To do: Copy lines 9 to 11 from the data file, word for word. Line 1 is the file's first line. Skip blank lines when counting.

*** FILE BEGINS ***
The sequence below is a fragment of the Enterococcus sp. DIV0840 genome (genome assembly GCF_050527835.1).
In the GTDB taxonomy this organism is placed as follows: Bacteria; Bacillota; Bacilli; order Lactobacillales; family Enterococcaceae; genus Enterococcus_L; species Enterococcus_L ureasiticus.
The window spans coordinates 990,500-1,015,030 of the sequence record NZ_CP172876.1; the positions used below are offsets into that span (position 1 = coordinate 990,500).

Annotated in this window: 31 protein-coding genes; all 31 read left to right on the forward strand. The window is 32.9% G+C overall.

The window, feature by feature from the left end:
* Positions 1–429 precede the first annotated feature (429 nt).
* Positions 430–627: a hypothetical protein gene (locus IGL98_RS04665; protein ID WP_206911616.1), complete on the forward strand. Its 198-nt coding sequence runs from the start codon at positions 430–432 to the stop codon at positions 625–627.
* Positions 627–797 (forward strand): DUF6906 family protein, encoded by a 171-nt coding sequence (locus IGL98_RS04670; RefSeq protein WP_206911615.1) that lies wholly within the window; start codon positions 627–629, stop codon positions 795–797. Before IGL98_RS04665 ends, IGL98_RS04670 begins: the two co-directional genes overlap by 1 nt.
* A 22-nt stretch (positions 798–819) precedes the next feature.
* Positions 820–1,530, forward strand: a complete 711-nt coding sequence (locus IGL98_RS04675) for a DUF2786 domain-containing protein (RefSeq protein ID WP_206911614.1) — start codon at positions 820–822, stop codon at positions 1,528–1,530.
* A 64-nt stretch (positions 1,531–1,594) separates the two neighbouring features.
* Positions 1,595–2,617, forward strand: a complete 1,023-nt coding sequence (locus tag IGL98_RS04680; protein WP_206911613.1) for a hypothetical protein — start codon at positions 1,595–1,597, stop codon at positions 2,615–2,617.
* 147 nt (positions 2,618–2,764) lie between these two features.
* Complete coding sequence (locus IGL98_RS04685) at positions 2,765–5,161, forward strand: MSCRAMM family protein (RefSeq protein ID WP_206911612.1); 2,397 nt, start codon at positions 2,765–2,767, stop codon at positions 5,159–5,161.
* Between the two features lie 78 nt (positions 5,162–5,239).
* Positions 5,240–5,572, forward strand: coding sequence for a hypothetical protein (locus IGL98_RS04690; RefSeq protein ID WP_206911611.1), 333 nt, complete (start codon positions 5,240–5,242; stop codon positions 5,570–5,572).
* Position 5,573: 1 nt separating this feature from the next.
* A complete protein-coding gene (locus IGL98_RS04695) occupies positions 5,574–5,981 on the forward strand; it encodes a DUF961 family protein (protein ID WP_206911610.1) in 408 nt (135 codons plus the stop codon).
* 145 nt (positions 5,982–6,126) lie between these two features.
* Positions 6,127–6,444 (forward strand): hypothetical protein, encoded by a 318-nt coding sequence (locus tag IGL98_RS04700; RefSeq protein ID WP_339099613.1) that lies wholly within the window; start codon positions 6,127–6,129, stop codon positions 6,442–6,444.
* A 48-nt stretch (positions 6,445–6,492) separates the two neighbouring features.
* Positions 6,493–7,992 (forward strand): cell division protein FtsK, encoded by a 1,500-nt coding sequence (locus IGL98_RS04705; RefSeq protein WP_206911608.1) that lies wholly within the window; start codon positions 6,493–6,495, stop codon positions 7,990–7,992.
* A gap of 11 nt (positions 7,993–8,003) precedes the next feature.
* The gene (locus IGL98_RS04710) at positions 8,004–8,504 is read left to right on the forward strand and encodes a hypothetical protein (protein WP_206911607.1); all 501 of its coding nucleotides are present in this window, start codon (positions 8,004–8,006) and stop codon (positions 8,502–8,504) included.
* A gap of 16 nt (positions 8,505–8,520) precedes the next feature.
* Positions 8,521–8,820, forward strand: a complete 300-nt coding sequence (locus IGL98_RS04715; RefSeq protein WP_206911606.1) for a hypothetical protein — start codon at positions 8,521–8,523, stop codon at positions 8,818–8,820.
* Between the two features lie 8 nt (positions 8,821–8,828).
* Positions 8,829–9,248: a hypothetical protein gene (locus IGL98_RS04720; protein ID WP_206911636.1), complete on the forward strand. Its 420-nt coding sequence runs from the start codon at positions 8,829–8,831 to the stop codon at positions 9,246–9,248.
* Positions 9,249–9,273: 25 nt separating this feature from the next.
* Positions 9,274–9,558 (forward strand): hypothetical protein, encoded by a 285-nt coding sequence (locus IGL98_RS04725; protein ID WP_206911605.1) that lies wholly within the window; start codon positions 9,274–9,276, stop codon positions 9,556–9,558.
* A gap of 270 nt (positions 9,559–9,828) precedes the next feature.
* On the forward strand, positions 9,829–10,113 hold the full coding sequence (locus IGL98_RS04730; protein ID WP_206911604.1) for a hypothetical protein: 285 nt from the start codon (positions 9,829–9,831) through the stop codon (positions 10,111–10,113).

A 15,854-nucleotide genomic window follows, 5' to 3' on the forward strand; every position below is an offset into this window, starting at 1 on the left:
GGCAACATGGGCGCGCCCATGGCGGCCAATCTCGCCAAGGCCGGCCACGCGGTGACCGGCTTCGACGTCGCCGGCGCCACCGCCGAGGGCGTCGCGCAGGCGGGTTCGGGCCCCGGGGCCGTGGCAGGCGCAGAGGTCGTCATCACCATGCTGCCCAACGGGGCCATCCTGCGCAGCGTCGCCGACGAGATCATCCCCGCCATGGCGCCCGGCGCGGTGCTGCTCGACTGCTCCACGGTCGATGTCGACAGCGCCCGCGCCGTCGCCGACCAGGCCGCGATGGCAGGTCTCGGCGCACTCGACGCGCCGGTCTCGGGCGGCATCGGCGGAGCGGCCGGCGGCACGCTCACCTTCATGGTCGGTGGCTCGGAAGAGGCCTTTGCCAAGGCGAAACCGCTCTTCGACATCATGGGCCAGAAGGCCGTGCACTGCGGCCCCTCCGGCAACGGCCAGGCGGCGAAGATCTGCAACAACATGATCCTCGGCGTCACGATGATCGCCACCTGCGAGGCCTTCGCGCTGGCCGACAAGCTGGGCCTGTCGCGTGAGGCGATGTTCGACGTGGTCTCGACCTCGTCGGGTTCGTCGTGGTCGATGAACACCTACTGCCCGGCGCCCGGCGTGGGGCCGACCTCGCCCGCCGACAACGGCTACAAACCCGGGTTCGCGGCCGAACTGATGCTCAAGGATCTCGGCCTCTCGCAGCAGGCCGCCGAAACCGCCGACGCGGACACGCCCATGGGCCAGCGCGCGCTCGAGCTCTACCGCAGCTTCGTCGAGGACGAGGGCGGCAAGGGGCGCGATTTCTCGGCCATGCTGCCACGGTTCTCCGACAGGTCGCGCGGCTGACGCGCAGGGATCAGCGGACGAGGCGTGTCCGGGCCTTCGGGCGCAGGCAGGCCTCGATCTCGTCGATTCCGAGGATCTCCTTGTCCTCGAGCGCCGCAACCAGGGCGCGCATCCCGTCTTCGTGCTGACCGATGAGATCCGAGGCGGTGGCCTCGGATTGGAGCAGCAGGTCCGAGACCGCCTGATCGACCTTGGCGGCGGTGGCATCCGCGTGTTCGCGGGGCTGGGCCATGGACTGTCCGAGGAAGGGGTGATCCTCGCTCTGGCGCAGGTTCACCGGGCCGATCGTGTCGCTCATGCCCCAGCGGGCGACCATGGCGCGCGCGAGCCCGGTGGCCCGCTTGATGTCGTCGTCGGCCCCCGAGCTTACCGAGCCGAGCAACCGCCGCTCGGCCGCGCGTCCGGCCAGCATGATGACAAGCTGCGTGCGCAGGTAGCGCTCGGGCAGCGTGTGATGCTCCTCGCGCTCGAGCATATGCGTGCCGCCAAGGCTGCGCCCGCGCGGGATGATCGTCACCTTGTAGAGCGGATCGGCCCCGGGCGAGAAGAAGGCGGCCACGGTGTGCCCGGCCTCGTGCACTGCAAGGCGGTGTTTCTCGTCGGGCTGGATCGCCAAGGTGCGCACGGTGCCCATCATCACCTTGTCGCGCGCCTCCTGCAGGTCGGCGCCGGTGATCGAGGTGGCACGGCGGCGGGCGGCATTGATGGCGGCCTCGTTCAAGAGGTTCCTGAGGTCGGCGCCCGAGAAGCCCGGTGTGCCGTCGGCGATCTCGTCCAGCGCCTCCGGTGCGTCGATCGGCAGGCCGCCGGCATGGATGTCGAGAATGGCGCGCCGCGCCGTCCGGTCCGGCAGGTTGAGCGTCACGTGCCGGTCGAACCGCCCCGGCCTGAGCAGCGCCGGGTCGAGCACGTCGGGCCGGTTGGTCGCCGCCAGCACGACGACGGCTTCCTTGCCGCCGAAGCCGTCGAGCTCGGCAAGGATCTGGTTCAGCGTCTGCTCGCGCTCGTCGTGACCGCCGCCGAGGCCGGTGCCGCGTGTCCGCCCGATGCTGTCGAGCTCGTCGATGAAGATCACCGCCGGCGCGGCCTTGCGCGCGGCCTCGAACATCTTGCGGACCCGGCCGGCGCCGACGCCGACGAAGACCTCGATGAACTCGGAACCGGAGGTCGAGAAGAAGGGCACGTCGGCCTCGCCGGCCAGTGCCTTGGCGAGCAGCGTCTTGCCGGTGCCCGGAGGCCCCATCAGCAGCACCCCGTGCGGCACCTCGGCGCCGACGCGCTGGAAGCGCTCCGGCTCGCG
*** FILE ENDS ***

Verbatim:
* A 22-nt stretch (positions 798–819) precedes the next feature.
* Positions 820–1,530, forward strand: a complete 711-nt coding sequence (locus IGL98_RS04675) for a DUF2786 domain-containing protein (RefSeq protein ID WP_206911614.1) — start codon at positions 820–822, stop codon at positions 1,528–1,530.
* A 64-nt stretch (positions 1,531–1,594) separates the two neighbouring features.